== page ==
Magazine article Washington Report on Middle East Affairs

Israel's New Right-Wing Government

Magazine article Washington Report on Middle East Affairs

Israel's New Right-Wing Government

Article excerpt

Bouncer in Jerusalem

Though hawkish Binyamin Netanyahu came in second in Israel's last elections, he was tapped by Israel's president to form a new government. With his coalition now in place, he is off and running. But where is he running to? Netanyahu is no newcomer to Israeli politics. He has even been prime minister before, at a rather pivotal point in history. He led the government from 1996 to 1999, after a Jewish/extremist assassinated Yitzhak Rabin for signing a peace agreement with the Palestinians.

Many see Netanyahu as culpable in the collapse of the Oslo peace accords, since he had rejected them from the outset. Some even found Netanyahu culpable in Rabin's death by inciting public fears that the peace process left Israel at risk. This time around, post-Oslo, he is making history again by joining forces with another Israeli party leader who did well in Israel's latest elections, Moldova-born Avigdor Lieberman, Israel's David Duke.

Lieberman has many problems with the Palestinians of the occupied territory, but is most conspicuously known for his desire to offload the Palestinians still residing inside Israel (one-fifth of Israel's citizenry, albeit third- or fourth-class). In the pure Jewish state of Lieberman's fantasy, these people contribute no added value whatever.

This is the man who will be the lynchpin of Netanyahu's coalition.

For anyone yearning for an Israeli government with the courage and the will to end Israel's 41-year rnilitary occupation of Palestinians, the long-anticipated appointment of Lieberman to minister of foreign affairs leaves much to be desired. The former nightclub bouncer is referred to, only half in jest, by an Israeli friend of mine as "Doberman."

For Western onlookers, it was undoubtedly odd that the top vote-getter, Tzipi Livni, was marginalized in favor of the runner-up, said to be in a stronger position to form a governing coalition.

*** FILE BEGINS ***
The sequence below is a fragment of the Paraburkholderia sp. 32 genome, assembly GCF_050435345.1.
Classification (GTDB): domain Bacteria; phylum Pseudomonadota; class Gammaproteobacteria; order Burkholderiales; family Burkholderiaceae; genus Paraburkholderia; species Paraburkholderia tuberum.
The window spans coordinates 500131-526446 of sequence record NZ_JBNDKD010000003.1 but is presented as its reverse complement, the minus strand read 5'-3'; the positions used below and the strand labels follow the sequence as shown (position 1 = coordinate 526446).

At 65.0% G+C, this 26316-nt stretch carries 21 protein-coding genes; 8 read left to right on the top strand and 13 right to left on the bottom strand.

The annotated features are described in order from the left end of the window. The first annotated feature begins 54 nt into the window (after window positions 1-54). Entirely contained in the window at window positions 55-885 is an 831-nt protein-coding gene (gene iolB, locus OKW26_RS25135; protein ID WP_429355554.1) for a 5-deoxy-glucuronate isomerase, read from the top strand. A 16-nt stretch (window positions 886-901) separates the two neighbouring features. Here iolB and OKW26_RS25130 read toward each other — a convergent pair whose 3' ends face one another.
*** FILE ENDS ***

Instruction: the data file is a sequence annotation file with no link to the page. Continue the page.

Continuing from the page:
Livni rather quickly conceded, opting to join the opposition. She made a smart move, as much of the world repudiates Israel's dangerous drift to the right. Livni, at best, would have been a mere fig leaf for an extremist government. For Palestinians, meantime, none of the political acrobatics means much. Livni's entire political history is just as violent toward Palestinians as Netanyahu's, despite her peace-lexicon façade.

Palestinians find themselves in a familiar posture, waiting - or more like Waiting for Godot. I daresay even Beckett would have balked at this one. Palestinians have been dispossessed, occupied and brutalized year in, year out since 1948 by an Israel that continues to talk peace while waging war. The roster of political players changes, but Israeli intransigence remains.

One thing Palestinians are not waiting for is some enlightened Israeli prime minister who will step forward and end their misery; they've already seen all kinds: from Israel's first prime minister, Polish-born David Ben-Gurion, who candidly said, "We must expel the Arabs and take their places"; to Israel's first woman prime minister, Ukrainian-born Golda Meir, acclaimed for her infamous remark that "There is no such thing as Palestinians"; to Israel's first native-born prime minister, Yitzhak Rabin, who, during the first intifada, ordered his military to "break the [Palestinian demonstrators'] bones" and then went on several years later to sign the historic Oslo peace agreement - which was inordinately date-driven - only to announce a few days after signing it that there are no sacred dates. Palestinians have also been around the track once before with Netanyahu's overly-sleek, propaganda-driven personality.

Now Netanyahu seems to have a new gambit: diverting our attention from the ever-more- entrenched military occupation of the West Bank and Gaza Strip with an "economy first" approach to peace.

The message, today, is clearer than ever before: Israel's new government will let the occupied Palestinians five, but just barely, and ina political headlock. …

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